Objective: Patients with systemic malignancies have substantial quantities of tumor-specific DNA in their plasma which may serve as a potential biomarker for tumor burden. This approach has not been studied in gliomas.
Methods: Methylation specific polymerase chain reaction (MSP) was used to determine the methylation status the promoters for p16/(INK4a), MGMT, p73, and RARbeta within glioma tissue and plasma. Blood was collected prior to craniotomy in 10 patients with glioma. DNA was extracted from tumor and plasma samples and assayed with MSP. Total plasma DNA also was quantified. Tumor-specific plasma DNA was defined as identification of the same methylated promoter (MP) in both tumor and plasma.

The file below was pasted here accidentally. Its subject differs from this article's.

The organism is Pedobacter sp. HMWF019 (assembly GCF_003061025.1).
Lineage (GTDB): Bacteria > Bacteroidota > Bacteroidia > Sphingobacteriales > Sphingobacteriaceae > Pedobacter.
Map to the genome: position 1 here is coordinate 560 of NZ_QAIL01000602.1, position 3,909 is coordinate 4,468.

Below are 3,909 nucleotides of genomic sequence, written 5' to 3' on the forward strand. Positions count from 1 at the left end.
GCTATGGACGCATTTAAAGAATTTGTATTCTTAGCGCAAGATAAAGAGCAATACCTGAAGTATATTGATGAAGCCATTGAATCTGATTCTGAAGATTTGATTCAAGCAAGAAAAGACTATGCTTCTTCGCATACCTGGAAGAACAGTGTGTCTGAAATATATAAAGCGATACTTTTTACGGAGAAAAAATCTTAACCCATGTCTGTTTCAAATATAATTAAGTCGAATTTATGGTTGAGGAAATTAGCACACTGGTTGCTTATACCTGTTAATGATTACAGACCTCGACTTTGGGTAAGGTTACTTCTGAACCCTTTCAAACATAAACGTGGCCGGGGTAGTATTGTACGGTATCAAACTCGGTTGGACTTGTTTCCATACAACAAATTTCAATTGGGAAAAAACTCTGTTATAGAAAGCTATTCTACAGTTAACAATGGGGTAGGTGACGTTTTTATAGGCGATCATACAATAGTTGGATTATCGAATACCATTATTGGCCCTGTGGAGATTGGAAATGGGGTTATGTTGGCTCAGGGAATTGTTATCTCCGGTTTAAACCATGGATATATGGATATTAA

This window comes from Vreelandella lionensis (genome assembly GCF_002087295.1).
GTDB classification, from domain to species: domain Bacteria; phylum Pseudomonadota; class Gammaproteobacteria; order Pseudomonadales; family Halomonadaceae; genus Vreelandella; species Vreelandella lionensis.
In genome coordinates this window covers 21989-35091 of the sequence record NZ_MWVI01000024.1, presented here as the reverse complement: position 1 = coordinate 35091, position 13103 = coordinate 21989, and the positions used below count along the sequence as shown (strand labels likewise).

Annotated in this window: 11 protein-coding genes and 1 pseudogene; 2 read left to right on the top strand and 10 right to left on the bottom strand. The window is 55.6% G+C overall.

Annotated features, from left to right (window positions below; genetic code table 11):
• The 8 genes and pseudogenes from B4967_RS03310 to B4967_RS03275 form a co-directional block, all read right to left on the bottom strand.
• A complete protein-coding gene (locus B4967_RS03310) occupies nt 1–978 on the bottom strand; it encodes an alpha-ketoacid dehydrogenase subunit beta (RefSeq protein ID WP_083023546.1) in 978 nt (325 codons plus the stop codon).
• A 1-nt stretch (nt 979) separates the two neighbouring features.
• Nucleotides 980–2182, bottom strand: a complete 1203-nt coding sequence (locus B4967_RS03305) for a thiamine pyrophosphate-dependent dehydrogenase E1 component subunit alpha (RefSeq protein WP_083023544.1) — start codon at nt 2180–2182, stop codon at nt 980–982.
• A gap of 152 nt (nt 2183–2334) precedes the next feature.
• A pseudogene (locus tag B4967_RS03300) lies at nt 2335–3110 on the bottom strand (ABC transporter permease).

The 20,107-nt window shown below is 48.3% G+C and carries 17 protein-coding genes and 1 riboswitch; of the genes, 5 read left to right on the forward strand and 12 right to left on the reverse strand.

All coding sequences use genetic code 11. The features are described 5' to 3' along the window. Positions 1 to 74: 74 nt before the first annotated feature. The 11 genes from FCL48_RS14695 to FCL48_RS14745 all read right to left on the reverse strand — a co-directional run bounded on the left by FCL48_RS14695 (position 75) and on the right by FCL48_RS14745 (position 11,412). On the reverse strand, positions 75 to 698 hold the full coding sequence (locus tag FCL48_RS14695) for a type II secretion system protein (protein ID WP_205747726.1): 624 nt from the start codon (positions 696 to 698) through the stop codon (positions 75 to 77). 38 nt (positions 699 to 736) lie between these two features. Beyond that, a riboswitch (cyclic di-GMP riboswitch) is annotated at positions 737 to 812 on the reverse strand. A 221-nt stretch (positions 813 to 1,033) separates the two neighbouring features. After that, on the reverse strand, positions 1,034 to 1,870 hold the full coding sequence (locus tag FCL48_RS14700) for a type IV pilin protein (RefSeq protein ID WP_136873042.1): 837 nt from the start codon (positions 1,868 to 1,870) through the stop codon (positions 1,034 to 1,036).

Results: Total plasma DNA concentration was markedly elevated (mean 6,503 ng/ml, SEM 1,400 ng/ml). Glioma tissue contained methylation of at least one promoter in 9 out of 10 (90 percent) of patients studied. Of these patients, 6 out of 9 (67 percent) demonstrated methylation of at least one of the same promoters in plasma. Five of these had one MP identified in the plasma and one had 2 MP. Overall, glioma-specific plasma DNA was present in plasma of 6 out of 10 (60 percent) of patients. Each MP DNA marker found in the plasma also was present in the intracranial tumor.
Conclusions: Patients with high grade gliomas have large amounts of DNA in the plasma. Of these primary brain tumors, 90 percent contained methylated gene promoters, and in over 60 percent of these patients the same methylated promoters present in the tumor also were found in the plasma. This represents the first step to developing a quantitative plasma biomarker that could be used to monitor glioma status.